ACKNOWLEDGMENTS This study was supported by the Lindhaga Foundation, Bror Gadelius minnesfond, the Council for Research in Health and Clinical Care in Southern Sweden, the Swedish Psychiatry Foundation, the Lindgrens Foundation, Skanska, the Sven Jerring Foundation, the König-Söderströmska Sjukhemmet Foundation, and the Region of Skåne (FoUU).
Reliability and validity of the assessment of neurological soft-signs in children with and without attention-deficit–hyperactivity disorder
Article first published online: 20 AUG 2009
© The Authors. Journal compilation © Mac Keith Press 2009
Developmental Medicine & Child Neurology
Volume 52, Issue 4, pages 364–370, April 2010
How to Cite
GUSTAFSSON, P., SVEDIN, C. G., ERICSSON, I., LINDÉN, C., KARLSSON, M. K. and THERNLUND, G. (2010), Reliability and validity of the assessment of neurological soft-signs in children with and without attention-deficit–hyperactivity disorder. Developmental Medicine & Child Neurology, 52: 364–370. doi: 10.1111/j.1469-8749.2009.03407.x
- Issue published online: 4 MAR 2010
- Article first published online: 20 AUG 2009
- PUBLICATION DATA Accepted for publication 15th May 2009. Published online 20 August 2009.
Aim To study the value and reliability of an examination of neurological soft-signs, often used in Sweden, in the assessment of children with attention-deficit–hyperactivity disorder (ADHD), by examining children with and without ADHD, as diagnosed by an experienced clinician using the DSM-III-R.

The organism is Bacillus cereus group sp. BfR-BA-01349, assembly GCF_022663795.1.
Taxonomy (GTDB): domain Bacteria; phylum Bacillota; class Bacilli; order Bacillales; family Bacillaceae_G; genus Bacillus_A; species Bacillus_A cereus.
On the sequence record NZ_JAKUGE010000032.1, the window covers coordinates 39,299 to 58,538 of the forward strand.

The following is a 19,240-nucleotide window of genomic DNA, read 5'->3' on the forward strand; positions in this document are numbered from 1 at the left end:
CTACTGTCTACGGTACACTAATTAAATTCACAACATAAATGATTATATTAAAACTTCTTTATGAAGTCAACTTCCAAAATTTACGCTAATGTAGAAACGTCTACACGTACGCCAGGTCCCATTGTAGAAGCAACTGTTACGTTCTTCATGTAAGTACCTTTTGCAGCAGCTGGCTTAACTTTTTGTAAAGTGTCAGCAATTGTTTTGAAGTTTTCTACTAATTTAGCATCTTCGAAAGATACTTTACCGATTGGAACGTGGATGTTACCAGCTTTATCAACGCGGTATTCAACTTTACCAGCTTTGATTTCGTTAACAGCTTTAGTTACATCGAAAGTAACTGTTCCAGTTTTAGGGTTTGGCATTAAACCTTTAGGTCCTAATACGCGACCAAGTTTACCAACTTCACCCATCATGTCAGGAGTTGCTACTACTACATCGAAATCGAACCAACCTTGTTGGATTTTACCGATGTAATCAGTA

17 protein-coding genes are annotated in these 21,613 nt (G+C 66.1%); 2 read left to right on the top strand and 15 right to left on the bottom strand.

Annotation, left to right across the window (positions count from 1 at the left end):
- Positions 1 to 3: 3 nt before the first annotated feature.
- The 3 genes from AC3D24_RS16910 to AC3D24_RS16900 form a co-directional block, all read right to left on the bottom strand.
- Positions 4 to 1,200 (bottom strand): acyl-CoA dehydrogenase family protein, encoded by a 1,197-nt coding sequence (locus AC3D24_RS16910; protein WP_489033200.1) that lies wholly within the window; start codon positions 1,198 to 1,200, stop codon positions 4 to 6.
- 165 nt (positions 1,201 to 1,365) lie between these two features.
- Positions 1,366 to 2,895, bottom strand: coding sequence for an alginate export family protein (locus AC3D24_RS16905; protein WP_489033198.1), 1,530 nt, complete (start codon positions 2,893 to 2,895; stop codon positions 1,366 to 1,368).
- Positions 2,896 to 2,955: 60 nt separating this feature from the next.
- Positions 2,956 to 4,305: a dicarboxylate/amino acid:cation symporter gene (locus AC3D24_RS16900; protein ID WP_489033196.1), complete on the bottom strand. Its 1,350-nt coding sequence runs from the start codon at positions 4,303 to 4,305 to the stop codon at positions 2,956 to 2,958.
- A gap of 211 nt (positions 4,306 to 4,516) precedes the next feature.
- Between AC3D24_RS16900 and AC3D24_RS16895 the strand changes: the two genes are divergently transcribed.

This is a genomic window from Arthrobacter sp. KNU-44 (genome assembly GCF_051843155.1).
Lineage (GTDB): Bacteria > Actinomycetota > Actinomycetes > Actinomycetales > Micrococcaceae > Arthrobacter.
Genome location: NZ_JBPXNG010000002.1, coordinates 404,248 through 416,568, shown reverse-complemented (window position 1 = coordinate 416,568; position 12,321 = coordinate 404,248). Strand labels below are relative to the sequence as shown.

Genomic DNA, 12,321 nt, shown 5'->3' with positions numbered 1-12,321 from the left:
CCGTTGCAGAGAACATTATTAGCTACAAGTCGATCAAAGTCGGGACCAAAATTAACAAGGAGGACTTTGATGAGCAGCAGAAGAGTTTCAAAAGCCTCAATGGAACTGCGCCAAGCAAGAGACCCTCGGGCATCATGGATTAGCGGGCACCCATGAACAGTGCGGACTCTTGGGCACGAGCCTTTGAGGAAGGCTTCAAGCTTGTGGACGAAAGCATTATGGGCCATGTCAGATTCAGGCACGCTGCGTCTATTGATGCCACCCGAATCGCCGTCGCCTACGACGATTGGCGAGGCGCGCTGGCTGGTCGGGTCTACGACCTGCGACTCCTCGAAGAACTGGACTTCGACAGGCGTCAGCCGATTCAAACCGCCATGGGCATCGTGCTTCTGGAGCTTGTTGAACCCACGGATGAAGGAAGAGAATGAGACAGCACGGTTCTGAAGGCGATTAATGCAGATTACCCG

Method We have examined interrater reliability (26 males, nine females; age range 5y 6mo–11y), internal consistency (94 males, 43 females; age range 5y 6mo–11y), test–retest reliability (12 males, eight females; age range 6–9y), and validity (79 males, 33 females; age range 5y 6mo–9y).
Results The sum of the scores for the items on the examination had good interrater reliability (intraclass correlation [ICC] 0.95) and acceptable internal consistency (Cronbach’s alpha 0.76). The test–retest study also showed good reliability (ICC 0.91). There were modest associations between the examination and the assessment of motor function made by the physical education teacher (ICC 0.37) as well as from the parents’ description (ICC 0.39). The examination of neurological soft-signs had a sensitivity of 0.80 and a specificity of 0.76 in predicting motor problems as evaluated by the physical education teacher.
Interpretation The reliability and validity of this examination seem to be good and can be recommended for clinical practice and research.